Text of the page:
How do Airbus and Boeing stall test large jet airliners? An exclusive video of a historic joint lecture at the Royal Aeronautical Society from Airbus and Boeing test pilots and flight test engineers.  [caption id="attachment_7915" align="alignnone" width="375"] Photo of a historic lecture. (From l-r: Capt Van Chaney, Deputy Chief Test Pilot, Boeing; Stephane Vaux, Flight Test Engineer, Airbus; Paul Bolds-Moorehead, Senior Lead Engineer, Boeing and Capt Terry Lutz, Experimental Test Pilot, Airbus.)[/caption] On 14 March the Royal Aeronautical Society's Flight Test Group hosted a unique event at the RAeS HQ in London - a historic joint lecture by Airbus and Boeing test pilots and flight engineers. The lecturers were: Paul Bolds-Moorehead, Senior Lead Engineer, Boeing; Capt Van Chaney, Deputy Chief Test Pilot, Boeing; Capt Terry Lutz, Experimental Test Pilot, Airbus and Stephane Vaux, Flight Test Engineer, Airbus. In what is thought to be a 'world first' between these two rival aviation manufacturers, the flight test personnel described the challenges and complex procedures involved in stall testing large jet airliners - a necessary safety requirement before these aircraft are certificated by regulators. The lecture included a detailed explanation of the aerodynamics, the extensive planning and preparation before the tests, and the precise and skilled way in which these tests are carried out.    [caption id="attachment_7916" align="alignnone" width="403"] Flight testing of jet airliners involves extensive planning and preparation. (Boeing)[/caption] In addition, some interesting questions were raised at the end of the lecture on the future of stall testing. Could a fully Fly-by-Wire FBW stall-proof aircraft be designed? And, if so, how would you stall-test it? What is clear from this talk is though Airbus and Boeing may be deadly sales rivals, in flight test professionalism and advancing the cause of aviation safety, there is much in common between them. The lecture also demonstrates the Royal Aeronautical Society's global role in advancing the art and science of aerospace by providing neutral ground for informed discussion, debate and learning.   [caption id="attachment_7917" align="alignnone" width="360"] Technical control station during A320 Sharklet flight testing. (Airbus)[/caption] As one presenter noted at the end of the lecture: "When it comes to flight test safety there's no competition between them." Though this is a fairly lengthy lecture (1hr40mins) it is a must-watch video for test pilots, flight test engineers, airline pilots and anyone interested in the extensive way in which modern aircraft are flight tested today. Check out the exclusive video below.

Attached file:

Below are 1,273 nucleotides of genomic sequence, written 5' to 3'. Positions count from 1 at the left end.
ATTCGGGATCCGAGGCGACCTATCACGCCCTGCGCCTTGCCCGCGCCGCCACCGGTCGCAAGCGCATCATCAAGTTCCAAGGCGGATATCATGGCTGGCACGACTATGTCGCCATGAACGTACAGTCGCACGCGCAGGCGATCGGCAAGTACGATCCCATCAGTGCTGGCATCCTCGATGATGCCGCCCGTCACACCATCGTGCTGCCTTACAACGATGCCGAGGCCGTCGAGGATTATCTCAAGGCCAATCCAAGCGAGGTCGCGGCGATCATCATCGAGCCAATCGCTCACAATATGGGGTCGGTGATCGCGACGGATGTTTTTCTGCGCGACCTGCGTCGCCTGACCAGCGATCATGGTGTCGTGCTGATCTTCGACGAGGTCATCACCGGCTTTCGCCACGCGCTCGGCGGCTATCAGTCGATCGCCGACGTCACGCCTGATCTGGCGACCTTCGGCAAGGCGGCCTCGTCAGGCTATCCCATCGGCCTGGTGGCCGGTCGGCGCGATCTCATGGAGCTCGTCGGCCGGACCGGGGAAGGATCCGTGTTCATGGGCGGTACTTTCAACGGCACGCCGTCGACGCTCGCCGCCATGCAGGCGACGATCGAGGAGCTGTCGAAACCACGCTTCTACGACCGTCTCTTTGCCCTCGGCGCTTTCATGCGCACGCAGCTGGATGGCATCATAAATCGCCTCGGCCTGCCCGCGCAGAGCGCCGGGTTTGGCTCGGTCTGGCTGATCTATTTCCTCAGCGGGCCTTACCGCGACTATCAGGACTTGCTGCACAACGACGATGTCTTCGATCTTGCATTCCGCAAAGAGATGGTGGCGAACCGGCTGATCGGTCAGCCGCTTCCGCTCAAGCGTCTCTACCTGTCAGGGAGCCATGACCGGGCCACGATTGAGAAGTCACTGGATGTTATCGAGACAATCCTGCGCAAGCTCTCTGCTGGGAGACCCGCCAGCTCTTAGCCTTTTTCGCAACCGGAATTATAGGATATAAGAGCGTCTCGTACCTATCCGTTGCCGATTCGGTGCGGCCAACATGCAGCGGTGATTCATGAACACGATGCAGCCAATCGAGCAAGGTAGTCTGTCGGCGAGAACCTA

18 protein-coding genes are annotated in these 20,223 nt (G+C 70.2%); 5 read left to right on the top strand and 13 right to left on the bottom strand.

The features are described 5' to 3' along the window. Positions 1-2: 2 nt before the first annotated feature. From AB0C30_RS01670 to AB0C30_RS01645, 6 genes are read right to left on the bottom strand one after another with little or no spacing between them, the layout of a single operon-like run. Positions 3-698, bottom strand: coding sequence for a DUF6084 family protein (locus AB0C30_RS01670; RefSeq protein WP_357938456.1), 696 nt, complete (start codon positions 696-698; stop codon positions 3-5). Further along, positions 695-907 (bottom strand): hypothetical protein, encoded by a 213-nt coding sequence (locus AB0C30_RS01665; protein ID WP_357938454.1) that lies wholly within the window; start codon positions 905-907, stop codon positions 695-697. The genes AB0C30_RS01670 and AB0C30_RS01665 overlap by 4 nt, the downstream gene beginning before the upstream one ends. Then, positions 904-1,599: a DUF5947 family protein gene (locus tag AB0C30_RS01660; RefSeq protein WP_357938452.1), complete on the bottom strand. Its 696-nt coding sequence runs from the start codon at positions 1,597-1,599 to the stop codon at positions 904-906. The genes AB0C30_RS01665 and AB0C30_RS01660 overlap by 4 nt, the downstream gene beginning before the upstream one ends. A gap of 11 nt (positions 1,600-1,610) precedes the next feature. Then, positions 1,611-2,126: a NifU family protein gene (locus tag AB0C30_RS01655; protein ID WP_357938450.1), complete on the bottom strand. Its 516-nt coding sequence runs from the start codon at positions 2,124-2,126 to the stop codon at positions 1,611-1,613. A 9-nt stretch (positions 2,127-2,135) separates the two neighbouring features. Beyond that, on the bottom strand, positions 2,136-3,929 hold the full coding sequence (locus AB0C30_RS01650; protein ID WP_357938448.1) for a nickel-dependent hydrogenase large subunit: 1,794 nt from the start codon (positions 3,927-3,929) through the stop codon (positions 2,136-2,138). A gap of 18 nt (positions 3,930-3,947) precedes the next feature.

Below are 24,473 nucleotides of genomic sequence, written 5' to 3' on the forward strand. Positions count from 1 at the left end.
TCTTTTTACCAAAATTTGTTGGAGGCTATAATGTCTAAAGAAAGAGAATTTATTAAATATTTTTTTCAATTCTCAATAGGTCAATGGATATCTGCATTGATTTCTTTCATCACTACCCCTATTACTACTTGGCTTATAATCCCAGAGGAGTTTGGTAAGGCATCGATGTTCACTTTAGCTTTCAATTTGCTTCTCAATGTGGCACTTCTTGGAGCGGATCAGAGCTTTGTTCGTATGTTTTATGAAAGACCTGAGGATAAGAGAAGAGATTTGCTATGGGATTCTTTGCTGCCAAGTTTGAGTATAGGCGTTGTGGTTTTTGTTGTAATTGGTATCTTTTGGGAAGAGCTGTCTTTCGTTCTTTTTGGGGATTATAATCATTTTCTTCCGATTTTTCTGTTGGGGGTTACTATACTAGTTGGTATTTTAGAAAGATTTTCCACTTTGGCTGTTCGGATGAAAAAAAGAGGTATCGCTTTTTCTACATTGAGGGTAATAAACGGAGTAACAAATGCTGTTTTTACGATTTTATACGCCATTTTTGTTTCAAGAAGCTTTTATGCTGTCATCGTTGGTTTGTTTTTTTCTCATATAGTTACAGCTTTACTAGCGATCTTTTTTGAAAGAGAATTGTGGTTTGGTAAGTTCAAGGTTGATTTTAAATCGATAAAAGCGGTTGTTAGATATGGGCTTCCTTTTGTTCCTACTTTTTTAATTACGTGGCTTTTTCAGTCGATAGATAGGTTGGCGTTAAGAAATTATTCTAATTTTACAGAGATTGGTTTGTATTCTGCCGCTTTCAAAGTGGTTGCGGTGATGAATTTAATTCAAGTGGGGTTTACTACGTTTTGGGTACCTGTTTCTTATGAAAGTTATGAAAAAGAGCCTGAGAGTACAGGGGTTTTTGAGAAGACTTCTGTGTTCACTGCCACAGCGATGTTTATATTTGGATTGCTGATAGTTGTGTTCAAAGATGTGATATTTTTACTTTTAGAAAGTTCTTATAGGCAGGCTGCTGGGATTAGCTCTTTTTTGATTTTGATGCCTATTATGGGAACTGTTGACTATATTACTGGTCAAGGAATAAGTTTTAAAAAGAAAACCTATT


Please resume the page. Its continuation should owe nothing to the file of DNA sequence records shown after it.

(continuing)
Tim Robinson
22 March 2013